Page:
In Bates v. Davis, 76 ml. 222, the judgment was reversed solely becausc the trial court had allowed the jury to award exemplary damages.

In IIackett v. Smelsley, 77 Ill. 109, exemplary damages were allowed, but the evidence tended to show that the defendants sold to a habitual drunkard.

The Supreme Court of Ohio, under a statute creating a right of action “against persons who shall by selling intoxicating liquors, contrary to this act, have caused the intoxication, etc.,

for all damages actually sustained, as well as exemplary damages." held that the jury might assess exemplary damages without proof of actual malice or other special circumstances of aggravation. Schneider v. Hosier, 21 Ohio, 98, decided under the act of May 1, 1854; S. & C. 1, 432.

Where the sale is unlawful bad motives are to be in

SPRING V. INHABITANTS OF HYDE PARK. A board of health took possession of plaintiff's house and

subjected it to hospital regulations until a patient therein recovered from the small pox. In an action against the town to recover damages therefor, held, that the board acted without authority, and that defendant was not

liable. THIS was an action to recover damages alleged to

have been sustained by the plaintiff in consequence of her house in Hyde Park being seized, used, and controlled by the board of health of the town, and subjected to hospital regulations for six weeks and one day. The following facts appeared: The plaintiff was the owner and occupant of a house in the defendant town, a tenant occupying a part of the house. The small-pox broke out in the tenant's family, and one of the patients being too sick to be removed, the board of health claiming the right so to do, under its statutory powers, took possession of the house and subjected it to hospital regulations until the recovery of the patient. The declaration was originally one of tort, but was amended by adding a count in contract.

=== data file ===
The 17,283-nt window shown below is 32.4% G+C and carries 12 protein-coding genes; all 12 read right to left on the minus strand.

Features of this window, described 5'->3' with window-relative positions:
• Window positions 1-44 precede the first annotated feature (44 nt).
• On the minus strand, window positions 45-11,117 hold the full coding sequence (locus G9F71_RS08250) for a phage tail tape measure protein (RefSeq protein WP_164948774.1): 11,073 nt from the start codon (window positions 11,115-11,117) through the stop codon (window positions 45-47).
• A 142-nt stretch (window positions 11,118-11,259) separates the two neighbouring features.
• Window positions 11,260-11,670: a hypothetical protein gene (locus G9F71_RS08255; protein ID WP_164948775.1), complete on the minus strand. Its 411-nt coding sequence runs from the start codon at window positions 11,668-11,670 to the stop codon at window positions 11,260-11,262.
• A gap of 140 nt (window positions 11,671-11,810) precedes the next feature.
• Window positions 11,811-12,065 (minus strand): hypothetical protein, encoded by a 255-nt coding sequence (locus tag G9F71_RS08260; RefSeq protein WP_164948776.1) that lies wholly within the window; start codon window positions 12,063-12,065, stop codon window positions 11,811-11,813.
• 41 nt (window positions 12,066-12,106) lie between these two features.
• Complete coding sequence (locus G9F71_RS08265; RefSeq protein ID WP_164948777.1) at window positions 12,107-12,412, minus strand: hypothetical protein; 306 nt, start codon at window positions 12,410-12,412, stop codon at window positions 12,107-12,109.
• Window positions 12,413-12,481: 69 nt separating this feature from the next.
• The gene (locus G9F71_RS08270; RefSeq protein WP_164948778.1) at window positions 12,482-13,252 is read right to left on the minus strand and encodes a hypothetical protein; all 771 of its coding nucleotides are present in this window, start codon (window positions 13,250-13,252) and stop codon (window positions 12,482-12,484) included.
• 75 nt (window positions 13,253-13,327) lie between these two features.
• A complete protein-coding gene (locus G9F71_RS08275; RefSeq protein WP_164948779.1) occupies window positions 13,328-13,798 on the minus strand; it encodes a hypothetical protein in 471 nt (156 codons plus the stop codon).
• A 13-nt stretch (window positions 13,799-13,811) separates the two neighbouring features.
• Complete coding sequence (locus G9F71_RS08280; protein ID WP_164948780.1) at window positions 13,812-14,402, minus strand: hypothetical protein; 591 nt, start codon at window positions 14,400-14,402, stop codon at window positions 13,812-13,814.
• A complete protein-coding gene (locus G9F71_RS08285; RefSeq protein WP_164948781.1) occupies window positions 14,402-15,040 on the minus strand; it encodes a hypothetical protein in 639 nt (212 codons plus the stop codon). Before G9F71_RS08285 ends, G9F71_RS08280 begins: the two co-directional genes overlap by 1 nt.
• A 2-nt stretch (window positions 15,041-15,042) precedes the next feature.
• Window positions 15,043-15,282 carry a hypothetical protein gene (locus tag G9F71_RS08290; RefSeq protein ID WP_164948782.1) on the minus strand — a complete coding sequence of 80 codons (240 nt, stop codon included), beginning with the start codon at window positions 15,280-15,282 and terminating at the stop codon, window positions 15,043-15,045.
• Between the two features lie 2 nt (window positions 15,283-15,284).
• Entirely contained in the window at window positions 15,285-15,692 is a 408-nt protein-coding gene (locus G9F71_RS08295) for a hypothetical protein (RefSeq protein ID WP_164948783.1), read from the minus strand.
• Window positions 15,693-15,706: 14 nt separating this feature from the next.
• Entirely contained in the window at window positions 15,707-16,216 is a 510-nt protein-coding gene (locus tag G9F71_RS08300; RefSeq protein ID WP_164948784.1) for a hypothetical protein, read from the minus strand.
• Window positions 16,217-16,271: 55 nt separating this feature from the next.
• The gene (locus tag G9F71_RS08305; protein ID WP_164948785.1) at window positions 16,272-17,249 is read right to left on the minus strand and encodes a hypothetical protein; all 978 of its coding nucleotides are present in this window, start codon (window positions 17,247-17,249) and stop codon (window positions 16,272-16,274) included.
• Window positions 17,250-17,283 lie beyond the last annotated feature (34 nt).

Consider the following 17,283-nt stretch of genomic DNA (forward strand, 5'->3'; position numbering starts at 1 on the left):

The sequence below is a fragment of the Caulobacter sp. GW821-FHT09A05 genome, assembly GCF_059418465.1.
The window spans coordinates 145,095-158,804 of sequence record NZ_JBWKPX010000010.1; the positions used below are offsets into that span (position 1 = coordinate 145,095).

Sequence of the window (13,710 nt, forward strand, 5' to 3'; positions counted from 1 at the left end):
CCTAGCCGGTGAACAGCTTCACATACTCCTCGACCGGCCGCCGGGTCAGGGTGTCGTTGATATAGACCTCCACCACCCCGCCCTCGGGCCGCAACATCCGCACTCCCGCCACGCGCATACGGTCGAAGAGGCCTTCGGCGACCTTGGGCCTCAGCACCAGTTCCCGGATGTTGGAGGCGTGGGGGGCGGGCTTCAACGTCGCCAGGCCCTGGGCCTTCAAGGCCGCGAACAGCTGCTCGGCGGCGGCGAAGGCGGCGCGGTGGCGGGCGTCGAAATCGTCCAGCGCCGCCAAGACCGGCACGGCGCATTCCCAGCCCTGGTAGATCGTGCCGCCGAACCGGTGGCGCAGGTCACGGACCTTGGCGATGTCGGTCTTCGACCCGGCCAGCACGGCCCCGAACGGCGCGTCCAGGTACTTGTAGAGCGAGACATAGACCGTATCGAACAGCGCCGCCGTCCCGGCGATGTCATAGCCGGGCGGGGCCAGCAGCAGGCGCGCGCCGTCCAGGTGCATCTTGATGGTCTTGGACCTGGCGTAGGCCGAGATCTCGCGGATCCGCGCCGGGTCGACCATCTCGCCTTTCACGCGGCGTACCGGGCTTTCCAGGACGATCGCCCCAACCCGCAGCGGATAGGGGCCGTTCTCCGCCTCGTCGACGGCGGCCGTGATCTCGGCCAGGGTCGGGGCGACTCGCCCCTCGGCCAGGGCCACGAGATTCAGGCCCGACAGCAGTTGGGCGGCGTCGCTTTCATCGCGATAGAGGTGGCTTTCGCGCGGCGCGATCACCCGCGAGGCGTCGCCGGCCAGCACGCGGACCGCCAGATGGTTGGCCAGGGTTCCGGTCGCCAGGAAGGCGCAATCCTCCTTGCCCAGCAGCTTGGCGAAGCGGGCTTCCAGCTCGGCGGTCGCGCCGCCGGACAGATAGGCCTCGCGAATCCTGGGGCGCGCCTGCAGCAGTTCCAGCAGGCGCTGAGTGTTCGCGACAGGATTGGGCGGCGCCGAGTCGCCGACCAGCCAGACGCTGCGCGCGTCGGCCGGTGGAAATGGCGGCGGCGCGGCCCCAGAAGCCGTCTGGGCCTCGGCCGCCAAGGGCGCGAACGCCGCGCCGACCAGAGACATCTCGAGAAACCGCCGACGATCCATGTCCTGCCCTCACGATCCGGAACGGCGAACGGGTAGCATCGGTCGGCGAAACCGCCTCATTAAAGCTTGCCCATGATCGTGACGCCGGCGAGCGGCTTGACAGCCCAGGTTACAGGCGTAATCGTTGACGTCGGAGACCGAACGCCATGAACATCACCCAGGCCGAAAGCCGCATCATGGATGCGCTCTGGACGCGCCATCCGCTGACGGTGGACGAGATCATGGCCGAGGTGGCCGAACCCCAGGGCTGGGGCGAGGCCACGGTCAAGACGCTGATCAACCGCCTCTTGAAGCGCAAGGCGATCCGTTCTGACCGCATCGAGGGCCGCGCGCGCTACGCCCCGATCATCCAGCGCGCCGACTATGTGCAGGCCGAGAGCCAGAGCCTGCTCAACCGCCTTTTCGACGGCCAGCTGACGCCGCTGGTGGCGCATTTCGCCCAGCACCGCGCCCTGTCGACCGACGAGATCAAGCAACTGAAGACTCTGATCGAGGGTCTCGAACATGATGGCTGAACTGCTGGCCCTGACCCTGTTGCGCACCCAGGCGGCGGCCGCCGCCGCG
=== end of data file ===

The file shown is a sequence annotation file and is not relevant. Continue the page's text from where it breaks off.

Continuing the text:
Seth J. Thomas and Edmund Davis, for plaintiff.
J. E. Cotles, for defendant.

DEVENS, J. The overseers of the poor of the cities and towns have always been held as public officers, performing the public duties with which they are charged upon their own responsibility. As they are engaged in performing the duty which the statutes had imposed upon the towns of relieving poor persons falling into distress within their limits, they may therefore incur expenses or make contracts with law. ful persons for which the towns would be liable. 13 Metc. 19; 106 Mass. 262. The statutes creating or authorizing the creating of boards of health have in a similar way provided for boards, which in the per formance of the important duties imposed upon them act as public officers but on behalf of the town by whom they are chosen or appointed. P. S., cb. 80. While in terms it is not provided by whom the expenses they are authorized to incur are to be paid, or the contracts they are authorized to make are to be performed, it is necessarily implied that when expenses are incurred or contracts are made within the scope of their authority, the town is made liable therefor. 2 Cush. 52; 98 Mass. 431.

Careful provision has also been made for the ulti. mate liability for the expenditures which may be made by any town in the care of infected persons for the protection of the publio. P. S., ch. 80, $ 400. We

* *